Munkácsi summed up his approach to photography in an article called “Think While You Shoot”: never pose your subjects; let them move about naturally; all great photographs today are snapshots; take back views, take running views; pick unexpected angles, but never without reason.

In the early 1930s, Martin Munkácsi took a series of photographs along the west side of Fifth Avenue in Manhattan on glass plate negatives. These pictures, combining architecture and people in the street, show the same meticulous attention to composition, to the flow and gesture of line through a picture, that had made such an impression on Cartier-Bresson a couple of years before.

(This post appeared on the Forum recently and is copied here to tempt you to view our Forums – and sign up if you are a member. In addition to illuminating posts like this one you will find posts about events, technical discussion and, of course, our popular Monthly Theme)

 

An evening with Mike Lane

September 9, 2017 in Information

DUNNOCK or HEDGE SPARROW, Prunella modularis, UK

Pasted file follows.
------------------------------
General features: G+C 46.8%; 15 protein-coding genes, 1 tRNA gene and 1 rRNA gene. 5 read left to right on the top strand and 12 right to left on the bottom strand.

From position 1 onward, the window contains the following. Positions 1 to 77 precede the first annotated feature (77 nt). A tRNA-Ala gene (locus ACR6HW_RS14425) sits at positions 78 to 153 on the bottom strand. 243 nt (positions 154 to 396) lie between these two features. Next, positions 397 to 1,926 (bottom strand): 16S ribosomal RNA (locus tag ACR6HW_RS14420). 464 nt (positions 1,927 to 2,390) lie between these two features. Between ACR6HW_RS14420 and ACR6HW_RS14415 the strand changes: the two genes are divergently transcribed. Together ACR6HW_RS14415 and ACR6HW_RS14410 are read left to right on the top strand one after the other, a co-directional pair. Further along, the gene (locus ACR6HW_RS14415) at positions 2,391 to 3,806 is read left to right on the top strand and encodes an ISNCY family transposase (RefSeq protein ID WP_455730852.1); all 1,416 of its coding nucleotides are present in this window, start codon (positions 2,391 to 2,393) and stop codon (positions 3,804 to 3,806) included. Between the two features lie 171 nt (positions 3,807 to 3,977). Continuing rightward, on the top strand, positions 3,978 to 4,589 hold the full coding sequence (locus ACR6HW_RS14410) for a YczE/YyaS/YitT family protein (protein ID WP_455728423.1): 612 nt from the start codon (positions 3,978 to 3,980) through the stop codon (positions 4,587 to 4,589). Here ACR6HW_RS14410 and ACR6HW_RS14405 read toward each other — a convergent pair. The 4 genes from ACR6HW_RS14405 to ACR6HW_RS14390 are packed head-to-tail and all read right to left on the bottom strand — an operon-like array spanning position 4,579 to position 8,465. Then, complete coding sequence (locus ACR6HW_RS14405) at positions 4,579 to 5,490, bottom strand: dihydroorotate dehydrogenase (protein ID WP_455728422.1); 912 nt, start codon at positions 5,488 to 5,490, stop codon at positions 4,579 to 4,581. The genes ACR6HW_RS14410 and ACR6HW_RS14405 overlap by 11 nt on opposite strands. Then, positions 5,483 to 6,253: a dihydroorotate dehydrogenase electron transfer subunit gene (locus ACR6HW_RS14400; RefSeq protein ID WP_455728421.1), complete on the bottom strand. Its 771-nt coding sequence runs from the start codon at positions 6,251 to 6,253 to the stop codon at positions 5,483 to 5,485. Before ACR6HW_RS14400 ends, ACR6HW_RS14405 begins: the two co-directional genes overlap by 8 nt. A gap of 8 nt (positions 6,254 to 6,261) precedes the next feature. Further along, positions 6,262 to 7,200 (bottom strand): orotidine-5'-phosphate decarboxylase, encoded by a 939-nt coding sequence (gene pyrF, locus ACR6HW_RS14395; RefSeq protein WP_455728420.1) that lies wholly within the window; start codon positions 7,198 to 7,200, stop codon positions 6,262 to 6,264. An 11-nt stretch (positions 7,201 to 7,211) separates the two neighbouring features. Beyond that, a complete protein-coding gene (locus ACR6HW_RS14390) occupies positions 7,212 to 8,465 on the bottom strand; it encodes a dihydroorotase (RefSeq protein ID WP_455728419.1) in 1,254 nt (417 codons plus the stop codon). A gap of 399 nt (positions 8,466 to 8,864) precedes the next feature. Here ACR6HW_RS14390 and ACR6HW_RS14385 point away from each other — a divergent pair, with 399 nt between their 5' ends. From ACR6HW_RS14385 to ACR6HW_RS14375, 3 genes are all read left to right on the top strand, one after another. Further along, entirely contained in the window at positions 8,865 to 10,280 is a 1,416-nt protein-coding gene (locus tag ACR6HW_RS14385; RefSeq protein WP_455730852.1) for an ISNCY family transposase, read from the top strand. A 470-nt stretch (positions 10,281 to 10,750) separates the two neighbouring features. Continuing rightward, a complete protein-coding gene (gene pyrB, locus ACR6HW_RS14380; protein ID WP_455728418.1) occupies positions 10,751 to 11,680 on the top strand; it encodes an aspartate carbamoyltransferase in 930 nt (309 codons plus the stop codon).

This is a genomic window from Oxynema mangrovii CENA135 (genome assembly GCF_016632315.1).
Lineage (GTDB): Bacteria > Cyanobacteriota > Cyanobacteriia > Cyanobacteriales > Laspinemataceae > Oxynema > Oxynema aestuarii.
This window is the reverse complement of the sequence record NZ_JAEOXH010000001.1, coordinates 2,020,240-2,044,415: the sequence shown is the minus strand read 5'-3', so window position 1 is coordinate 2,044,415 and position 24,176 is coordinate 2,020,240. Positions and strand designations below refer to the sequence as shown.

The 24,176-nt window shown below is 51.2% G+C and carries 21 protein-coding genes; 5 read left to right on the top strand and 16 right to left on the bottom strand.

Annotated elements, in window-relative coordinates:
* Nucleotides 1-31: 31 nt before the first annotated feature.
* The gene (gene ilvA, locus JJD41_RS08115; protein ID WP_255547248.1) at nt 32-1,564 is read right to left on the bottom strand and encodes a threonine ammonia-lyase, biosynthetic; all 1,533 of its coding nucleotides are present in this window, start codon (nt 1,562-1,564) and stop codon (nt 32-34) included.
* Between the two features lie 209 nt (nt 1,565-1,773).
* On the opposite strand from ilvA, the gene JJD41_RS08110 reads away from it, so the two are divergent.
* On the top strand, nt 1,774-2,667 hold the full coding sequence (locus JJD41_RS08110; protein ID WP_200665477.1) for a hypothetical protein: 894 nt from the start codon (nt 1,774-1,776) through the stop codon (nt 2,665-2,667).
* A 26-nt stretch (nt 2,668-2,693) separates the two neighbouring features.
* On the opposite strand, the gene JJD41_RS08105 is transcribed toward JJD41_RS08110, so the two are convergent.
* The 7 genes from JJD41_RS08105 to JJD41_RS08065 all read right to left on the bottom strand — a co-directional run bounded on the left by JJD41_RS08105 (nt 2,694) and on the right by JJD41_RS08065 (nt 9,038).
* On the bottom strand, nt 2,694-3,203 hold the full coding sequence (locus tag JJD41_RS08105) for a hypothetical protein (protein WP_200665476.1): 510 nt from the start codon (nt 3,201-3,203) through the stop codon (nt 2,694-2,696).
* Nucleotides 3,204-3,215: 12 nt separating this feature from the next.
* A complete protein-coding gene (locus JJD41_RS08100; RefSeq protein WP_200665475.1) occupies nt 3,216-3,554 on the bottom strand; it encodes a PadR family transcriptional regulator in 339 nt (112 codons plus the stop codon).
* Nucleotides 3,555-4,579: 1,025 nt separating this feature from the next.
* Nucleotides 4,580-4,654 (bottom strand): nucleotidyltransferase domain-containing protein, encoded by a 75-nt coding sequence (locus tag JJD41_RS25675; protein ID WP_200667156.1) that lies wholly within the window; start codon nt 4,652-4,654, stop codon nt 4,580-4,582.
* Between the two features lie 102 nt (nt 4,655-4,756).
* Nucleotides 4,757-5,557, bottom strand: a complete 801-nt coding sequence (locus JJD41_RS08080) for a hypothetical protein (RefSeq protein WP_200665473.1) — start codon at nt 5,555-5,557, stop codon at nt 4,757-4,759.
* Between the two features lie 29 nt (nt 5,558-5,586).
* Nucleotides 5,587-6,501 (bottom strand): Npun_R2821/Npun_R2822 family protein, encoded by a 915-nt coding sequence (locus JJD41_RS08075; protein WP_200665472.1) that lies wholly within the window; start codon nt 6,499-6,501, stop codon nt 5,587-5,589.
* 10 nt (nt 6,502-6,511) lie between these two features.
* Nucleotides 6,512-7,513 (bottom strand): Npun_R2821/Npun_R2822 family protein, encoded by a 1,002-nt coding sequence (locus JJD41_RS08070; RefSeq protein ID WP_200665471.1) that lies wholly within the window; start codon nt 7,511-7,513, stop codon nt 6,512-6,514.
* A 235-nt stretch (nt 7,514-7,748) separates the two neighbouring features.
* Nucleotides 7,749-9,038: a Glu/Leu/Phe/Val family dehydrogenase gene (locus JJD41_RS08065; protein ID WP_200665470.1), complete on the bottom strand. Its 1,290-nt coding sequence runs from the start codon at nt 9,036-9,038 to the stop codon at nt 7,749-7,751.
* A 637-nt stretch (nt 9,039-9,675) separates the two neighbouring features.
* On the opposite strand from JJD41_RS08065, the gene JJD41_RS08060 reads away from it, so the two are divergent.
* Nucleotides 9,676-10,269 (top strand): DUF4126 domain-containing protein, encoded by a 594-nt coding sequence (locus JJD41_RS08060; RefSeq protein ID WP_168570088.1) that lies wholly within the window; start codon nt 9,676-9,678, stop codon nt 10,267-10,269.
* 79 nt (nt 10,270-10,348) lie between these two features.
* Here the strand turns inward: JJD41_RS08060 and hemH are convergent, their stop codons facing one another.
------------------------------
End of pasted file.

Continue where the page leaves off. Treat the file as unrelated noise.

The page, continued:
A dedicated wildlife photographer for forty years, Mike Lane FRPS is someone most of you will know. He was telling SECOS (South-East Cheshire Ornithological Society, founded by two Crewe PS members) last night that he now has access to the largest private woodland in England.

Felix Dennis was the country’s richest man and was dedicated to leaving a natural legacy – by turning as much of Warwickshire back to woodland as he possibly could. Mike, and a fellow photographer had made a small woodland their “patch” and had carte blanche to do as they pleased to advance their wildlife photography there. They were disappointed to learn a few years back that the woodland was to be sold. Fortunately Mr Dennis was the buyer and was happy not only to let them continue but offered them the entire estate for photography!

There were plenty of tips from Mike on photographing Kingfishers, Herons, etc and pictures of the many (wooden) hides and other devices he and his associate had constructed. Some subjects he regarded as easy; Kingfishers for example, readily perched on a stick introduced into their flight path. He also found that removing the stick caused them to hover for 30 seconds at the spot where it used to be, offering another opportunity for photography.

These tricks and tips make it all sound easy but they are in fact very very hard won and the underlying message was the supreme dedication which Mike has to his work. All more the pity that he can no longer make a living from wildlife photography – there are just too many wildlife photographers now! This was echoed by our friend Patrick, who was also at the meeting – he has a huge back catalogue of images with agencies which used to do well for him – they now earn a pittance.